This Court has already determined that, according to Wyoming case law, the AMI Clause is not a covenant that runs with the land. It is thus irrelevant whether the theories contained within the Restatement would dictate that this case be decided differently. Until Wyoming adopts portions of the relevant Restatement, the Restatement has no precedential value. Relevant Wyoming Supreme Court decisions that have adopted the Restatement's positions have been exhaustively discussed in the Recommendation and within this Order. The Court need not spend additional time on this subject.
1. Defendant Cliffs
Defendant Cliffs filed a counterclaim seeking a declaration pursuant to 28 *1309 U.S.C. §§ 2201 and 2202 and Wyo. Stat. § 1-37-110 that neither Cliffs nor any other Defendants or other transferees of any other property from Cliffs other than the Original Four properties (Four Mile, North Bing, North Butte, and Greasewood Creek) owe any royalty to Mountain West. Also, Cliffs seeks declaratory judgment that no royalties for the Original Four properties are owed at this time due to lack of production and due to Mountain West's receipt and retention of advance royalty payments. Cliffs also seeks costs and fees.
2. Defendant Pathfinder
Defendant Pathfinder seeks the entry of judgment that: (1) the Option and Agreement obligates Cliffs to pay royalties on properties it acquires within the "Area of Mutual Interest" but does not apply to properties owned by any third party doing business with Cliffs; (2) any properties acquired by Pathfinder within the "Area of Interest" in which Cliffs has or had no interest, are not affected by or subject to any of the terms in the Option and Agreement; (3) Pathfinder did not take responsibility to pay any mineral production royalty to Mountain West on production from any property other than the Greasewood Creek and North Butte properties and that no production occurred on these two properties and consequently, Pathfinder does not owe production royalties to Mountain West; and (4) Cliffs has paid advance royalties in the amount of $1,319,286.60 to Mountain West on the Original Four properties, to which Pathfinder now holds the right of recoupment; as such, any future royalties that are due or may become due in the future to Mountain West must be paid to Pathfinder until the total amount of those previously paid advanced minimum royalties have been satisfied. Pathfinder also seeks costs and fees.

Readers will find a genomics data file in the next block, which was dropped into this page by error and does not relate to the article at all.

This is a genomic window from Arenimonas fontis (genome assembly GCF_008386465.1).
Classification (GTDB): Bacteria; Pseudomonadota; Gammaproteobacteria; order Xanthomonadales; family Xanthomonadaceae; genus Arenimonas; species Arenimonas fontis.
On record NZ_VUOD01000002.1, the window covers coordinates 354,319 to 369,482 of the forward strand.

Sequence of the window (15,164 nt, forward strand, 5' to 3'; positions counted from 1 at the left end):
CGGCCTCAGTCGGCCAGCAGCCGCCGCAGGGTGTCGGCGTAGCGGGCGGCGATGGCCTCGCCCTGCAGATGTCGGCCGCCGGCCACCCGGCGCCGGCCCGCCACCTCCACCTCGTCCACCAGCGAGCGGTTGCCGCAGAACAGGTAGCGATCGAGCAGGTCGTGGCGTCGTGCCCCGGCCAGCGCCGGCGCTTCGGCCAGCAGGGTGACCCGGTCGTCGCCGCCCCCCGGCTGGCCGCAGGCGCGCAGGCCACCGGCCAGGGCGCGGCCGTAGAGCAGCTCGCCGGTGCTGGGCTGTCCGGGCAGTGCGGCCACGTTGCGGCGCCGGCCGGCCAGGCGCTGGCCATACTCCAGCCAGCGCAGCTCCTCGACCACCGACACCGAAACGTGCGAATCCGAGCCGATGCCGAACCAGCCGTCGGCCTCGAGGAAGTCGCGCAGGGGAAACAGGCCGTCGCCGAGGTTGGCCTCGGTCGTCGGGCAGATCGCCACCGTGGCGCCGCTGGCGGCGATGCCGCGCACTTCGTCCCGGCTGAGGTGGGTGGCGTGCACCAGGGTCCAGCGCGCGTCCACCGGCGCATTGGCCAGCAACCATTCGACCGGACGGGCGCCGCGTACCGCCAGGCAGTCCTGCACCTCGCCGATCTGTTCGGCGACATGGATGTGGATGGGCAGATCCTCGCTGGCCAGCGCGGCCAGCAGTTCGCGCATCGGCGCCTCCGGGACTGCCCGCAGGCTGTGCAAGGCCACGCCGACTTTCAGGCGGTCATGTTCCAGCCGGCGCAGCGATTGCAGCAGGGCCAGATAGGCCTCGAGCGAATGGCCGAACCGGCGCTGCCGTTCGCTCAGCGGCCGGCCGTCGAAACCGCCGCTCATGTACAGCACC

3. Defendant Power Resources
Power seeks the entry of judgment that no properties acquired, or which may be acquired in the future by Power, are burdened by royalty obligations to Mountain West except for those properties which were acquired by Cliffs from Mountain West prior to Power's acquisition of the lands and as to which Cliffs granted or acknowledged a royalty obligation to Mountain West. Power also seeks attorney's fees and costs.
As discussed above, there is no dispute that uranium production has not occurred on the Original Four properties; as such, it is hereby ADJUDGED and DECREED that royalties are not presently owed on the Original Four properties. Should production occur, a four percent royalty shall be paid to Mountain West, offset by the advance royalty payments in the amount of $1,319,286.60 already paid to Mountain West by Cliffs.
In accordance with the above ruling, it is further ADJUDGED and DECREED that neither Cliffs, Pathfinder, Power, nor any other transferees of any other property from Cliffs other than the Four Mile, North Bing, North Butte, and Greasewood Creek properties owe any royalty to Mountain West.
It is further ADJUDGED and DECREED that Mountain West shall pay Cliffs', Pathfinder's and Power's costs and fees in the above-referenced matter.
For the foregoing reasons, IT IS HEREBY ORDERED that the Recommendation is ADOPTED in its entirety. *1310 Defendants' Joint Motion for Summary Judgment is GRANTED. Plaintiff's Motion for Partial Summary Judgment is DENIED. The claims against Defendants are hereby DISMISSED with prejudice.
IT IS FURTHER HEREBY ADJUDGED and DECREED that royalties are not presently owed on the Original Four properties.
IT IS FURTHER HEREBY ADJUDGED and DECREED that neither Cliffs, Pathfinder, Power, nor any other transferees of any other property from Cliffs other than the Four Mile, North Bing, North Butte, and Greasewood Creek properties owe any royalty to Mountain West.
IT IS FURTHER HEREBY ADJUDGED and DECREED that Mountain West shall pay Cliffs', Pathfinder's and Power's costs and fees, including reasonable expert witness and attorneys' fees, in the above-referenced matter.NOTES
 Currently, uranium is not being produced on these lands. However, even if uranium production occurs, Cliffs and its successors would not begin paying royalty payments until the amount exceeds the 1.3 million advance royalty payment paid by Cliffs to Mountain West.
 The Court notes that Judge Beaman previously concluded that the AMI Clause does not run with the land. We wholeheartedly agree with this conclusion. However, we take this opportunity to address Mountain West's objections and more fully discuss the history of covenants in Wyoming and relevant case law.